Safety key priority when cooking Thanksgiving feast
Published 9:05 am Thursday, November 26, 2009
IRONTON — As Lawrence County families prepare their Thanksgiving meals today; safety officials are urging those professional, amateur and even once-a-year cooks to be fire safe in the kitchen when preparing the bird and all the trimmings.
“Cooking fires are the leading cause of home fires in Ohio, and more than 80 percent of the residential fires on Thanksgiving Day and 30 percent on Christmas Day are cooking related,” said Interim State Fire Marshal Donald C. Cooper. “I urge all Ohioans to use common sense when cooking this holiday season so that you may have a joyful holiday gathering.”
Fire statistics show that Thanksgiving Day is the leading day for home cooking fires, according to the National Fire Protection Association. Firefighters responded to nearly 1,300 home fires involving cooking equipment on Thanksgiving in 2008, roughly three times the daily average of cooking fires.
The NFPA says 50 percent of all fires on Thanksgiving start in the kitchen and warns residents to never leave cooking unattended, even for a few minutes.
Also adding to the fire threat is the amount of food that is being prepared in kitchens, many times by inexperienced or busy cooks. Children in the kitchen also pose a risk to increase fire dangers, the NFPA said.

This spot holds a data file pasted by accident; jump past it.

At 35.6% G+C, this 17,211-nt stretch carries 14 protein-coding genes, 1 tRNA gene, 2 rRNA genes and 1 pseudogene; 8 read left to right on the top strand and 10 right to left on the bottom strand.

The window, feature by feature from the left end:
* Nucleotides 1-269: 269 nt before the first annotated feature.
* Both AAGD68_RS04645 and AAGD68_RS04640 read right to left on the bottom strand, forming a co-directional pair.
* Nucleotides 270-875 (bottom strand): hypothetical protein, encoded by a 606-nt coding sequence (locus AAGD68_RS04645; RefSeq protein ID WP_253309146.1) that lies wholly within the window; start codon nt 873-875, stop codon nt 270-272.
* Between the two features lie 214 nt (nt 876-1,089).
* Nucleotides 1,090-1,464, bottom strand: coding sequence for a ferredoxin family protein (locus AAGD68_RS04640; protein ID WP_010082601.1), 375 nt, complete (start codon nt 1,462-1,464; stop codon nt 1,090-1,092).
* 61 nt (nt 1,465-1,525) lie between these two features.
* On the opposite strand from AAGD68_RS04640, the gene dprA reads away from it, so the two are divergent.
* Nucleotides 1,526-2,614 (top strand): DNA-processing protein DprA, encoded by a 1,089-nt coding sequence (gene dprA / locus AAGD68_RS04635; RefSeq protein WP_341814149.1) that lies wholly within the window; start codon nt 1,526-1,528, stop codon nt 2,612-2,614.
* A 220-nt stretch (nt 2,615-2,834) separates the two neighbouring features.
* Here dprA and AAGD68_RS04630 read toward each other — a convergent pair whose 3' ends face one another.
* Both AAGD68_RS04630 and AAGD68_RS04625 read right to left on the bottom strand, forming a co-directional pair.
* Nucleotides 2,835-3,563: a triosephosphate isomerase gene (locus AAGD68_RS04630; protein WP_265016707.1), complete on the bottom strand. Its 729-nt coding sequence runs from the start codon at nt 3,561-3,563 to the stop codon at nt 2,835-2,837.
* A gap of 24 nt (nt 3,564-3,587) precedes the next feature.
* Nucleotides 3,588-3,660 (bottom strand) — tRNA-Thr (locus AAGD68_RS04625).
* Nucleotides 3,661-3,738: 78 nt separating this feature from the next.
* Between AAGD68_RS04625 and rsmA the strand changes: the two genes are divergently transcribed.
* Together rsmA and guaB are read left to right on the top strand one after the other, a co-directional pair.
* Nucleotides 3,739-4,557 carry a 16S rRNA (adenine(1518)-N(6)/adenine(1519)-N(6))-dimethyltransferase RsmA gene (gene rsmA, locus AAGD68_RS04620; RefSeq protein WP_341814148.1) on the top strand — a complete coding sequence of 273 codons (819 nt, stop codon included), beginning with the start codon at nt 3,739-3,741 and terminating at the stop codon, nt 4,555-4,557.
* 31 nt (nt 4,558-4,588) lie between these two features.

Cooper and the NFPA suggests the following safety tips for a safe Thanksgiving in the kitchen to avoid your feast from going up in flames:
Stay in the kitchen when you are frying, grilling, broiling or boiling food.
If you must leave the room, even for a short period of time, turn off the stove.
Be on alert! If you are sleepy of have consumed alcohol, do not use the stove or stovetop.
Have a safety zone and keep children and pets three feet away from the stove and oven.
Turn pot handles inward to reduce the risk that pots with hot contents will be knocked over.
Never hold a small child while cooking.
Avoid wearing loose clothing or dangling sleeves while cooking.
Keep potholders, oven mitts, towels and anything else that can burn away from your stovetop.
Clean up food and grease from burners and the stovetop.
If you must use a turkey fryer, keep the fryer outside in view when it is on and keep it away from buildings and other structures, such as garages, carports and decks. The turkey should be thawed prior to frying. Always follow the manufacturer’s instructions.
Keep an ABC multi-purpose dry chemical fire extinguisher nearby. Never use water to extinguish a grease fire. Water and grease are a dangerous combination and could cause hot grease to splatter.
In addition to using caution in the kitchen, Cooper encourages Lawrence County residents to have a working smoke detector installed on every level of the home and inside each bedroom or sleeping area. Each member of the household should know the home fire escape plan and practice it twice a year.
Also, holiday guests should be made aware of the escape plan and the location of any fire extinguishers in case there is an emergency.
Happy Thanksgiving and bon appetit!